▷ Choosing the Best Trenching Shovel (2020 Update)

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Choosing the Best Trenching Shovel

Written by Joseph Biggs and updated on June 10, 2018
Choosing the Best Trenching Shovel

It’s amazing just how many different shovels there are out there, all of which have their own special purpose. A lot of people think that a shovel’s just a shovel, and there need be no variation. How little do they know! Not having the right shovel to do the job can be an absolute nightmare. Can you imagine trying to cut your steak with a butter knife or butter your bread with a carving knife? It just wouldn’t work.

Well, it’s the same principle when you want to dig a trench or deep hole in your garden. Without the right tool to help, you will invariably struggle. And, that’s where trenching shovels come in.  

What is a trenching shovel?

As the name suggests, a trenching shovel is designed for the digging and clearing out of trenches. However, it can also be used to dig deep holes near plants without disturbing them or for removing or transporting plants.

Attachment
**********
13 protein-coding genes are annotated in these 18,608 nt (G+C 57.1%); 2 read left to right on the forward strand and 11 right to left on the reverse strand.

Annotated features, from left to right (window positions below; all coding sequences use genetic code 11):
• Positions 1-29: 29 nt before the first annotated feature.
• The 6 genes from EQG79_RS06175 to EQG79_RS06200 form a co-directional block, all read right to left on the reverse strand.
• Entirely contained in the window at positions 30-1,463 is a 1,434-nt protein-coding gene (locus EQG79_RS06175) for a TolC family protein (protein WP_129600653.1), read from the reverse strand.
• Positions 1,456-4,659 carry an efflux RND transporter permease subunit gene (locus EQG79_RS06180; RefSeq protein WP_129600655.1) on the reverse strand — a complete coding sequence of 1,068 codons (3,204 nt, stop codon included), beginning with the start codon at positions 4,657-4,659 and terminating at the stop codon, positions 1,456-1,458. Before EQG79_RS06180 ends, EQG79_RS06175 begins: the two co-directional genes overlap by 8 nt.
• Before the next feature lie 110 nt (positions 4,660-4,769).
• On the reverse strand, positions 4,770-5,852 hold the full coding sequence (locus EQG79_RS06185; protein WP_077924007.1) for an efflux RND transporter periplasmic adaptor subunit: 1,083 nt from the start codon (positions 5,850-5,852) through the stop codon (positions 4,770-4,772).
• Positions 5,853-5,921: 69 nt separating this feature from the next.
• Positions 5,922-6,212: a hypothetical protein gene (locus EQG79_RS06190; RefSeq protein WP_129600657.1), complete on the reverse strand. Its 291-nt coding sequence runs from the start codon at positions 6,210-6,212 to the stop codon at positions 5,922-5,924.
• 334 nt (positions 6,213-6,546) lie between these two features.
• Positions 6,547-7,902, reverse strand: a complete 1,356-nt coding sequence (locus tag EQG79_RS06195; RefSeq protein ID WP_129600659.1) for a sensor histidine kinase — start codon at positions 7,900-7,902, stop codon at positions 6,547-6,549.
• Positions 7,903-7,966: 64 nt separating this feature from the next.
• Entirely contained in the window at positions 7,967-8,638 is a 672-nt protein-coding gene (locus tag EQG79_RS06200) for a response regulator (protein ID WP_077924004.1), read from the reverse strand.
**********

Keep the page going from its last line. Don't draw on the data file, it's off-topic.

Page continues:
These shovels come in two different designs: those that have a slim and pointed blade and those that have a tapered mouth blade that’s more narrow at the cutting edge rather than at the shoulder. Trenching shovels with the slim, pointed blades are mostly used for digging or planting in soil which is already soft. Those with a tapered mouth blade are better for penetrating more densely packed soil.  

Things to consider when buying a trenching shovel

There are just three main parts to a trenching shovel: the blade; the shaft; and the handle, and it’s these that you need to pay attention to when making your purchase. Let’s look at these parts in more detail: